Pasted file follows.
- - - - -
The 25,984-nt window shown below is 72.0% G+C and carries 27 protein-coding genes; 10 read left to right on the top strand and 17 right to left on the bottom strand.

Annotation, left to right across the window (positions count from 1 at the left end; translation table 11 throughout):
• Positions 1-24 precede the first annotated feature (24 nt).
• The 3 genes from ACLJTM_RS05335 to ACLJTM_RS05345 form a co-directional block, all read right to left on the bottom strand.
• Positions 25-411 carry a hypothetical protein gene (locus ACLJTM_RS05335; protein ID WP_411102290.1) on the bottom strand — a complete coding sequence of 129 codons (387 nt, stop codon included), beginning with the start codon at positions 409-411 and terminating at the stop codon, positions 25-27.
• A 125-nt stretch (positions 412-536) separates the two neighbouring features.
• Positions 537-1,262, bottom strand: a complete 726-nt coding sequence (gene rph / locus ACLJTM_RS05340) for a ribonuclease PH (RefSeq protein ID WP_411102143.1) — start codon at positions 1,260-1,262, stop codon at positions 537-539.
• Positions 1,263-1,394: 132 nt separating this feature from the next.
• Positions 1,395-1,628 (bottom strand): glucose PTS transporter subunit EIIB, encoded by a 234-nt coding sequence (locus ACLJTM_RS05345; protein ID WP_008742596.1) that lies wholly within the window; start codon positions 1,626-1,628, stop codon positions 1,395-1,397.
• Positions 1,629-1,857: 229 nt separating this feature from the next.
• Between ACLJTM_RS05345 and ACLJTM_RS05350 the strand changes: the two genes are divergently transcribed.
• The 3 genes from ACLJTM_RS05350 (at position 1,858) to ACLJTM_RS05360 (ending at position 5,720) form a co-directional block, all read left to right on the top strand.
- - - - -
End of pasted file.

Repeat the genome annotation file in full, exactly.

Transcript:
The 25,984-nt window shown below is 72.0% G+C and carries 27 protein-coding genes; 10 read left to right on the top strand and 17 right to left on the bottom strand.

Annotation, left to right across the window (positions count from 1 at the left end; translation table 11 throughout):
• Positions 1-24 precede the first annotated feature (24 nt).
• The 3 genes from ACLJTM_RS05335 to ACLJTM_RS05345 form a co-directional block, all read right to left on the bottom strand.
• Positions 25-411 carry a hypothetical protein gene (locus ACLJTM_RS05335; protein ID WP_411102290.1) on the bottom strand — a complete coding sequence of 129 codons (387 nt, stop codon included), beginning with the start codon at positions 409-411 and terminating at the stop codon, positions 25-27.
• A 125-nt stretch (positions 412-536) separates the two neighbouring features.
• Positions 537-1,262, bottom strand: a complete 726-nt coding sequence (gene rph / locus ACLJTM_RS05340) for a ribonuclease PH (RefSeq protein ID WP_411102143.1) — start codon at positions 1,260-1,262, stop codon at positions 537-539.
• Positions 1,263-1,394: 132 nt separating this feature from the next.
• Positions 1,395-1,628 (bottom strand): glucose PTS transporter subunit EIIB, encoded by a 234-nt coding sequence (locus ACLJTM_RS05345; protein ID WP_008742596.1) that lies wholly within the window; start codon positions 1,626-1,628, stop codon positions 1,395-1,397.
• Positions 1,629-1,857: 229 nt separating this feature from the next.
• Between ACLJTM_RS05345 and ACLJTM_RS05350 the strand changes: the two genes are divergently transcribed.
• The 3 genes from ACLJTM_RS05350 (at position 1,858) to ACLJTM_RS05360 (ending at position 5,720) form a co-directional block, all read left to right on the top strand.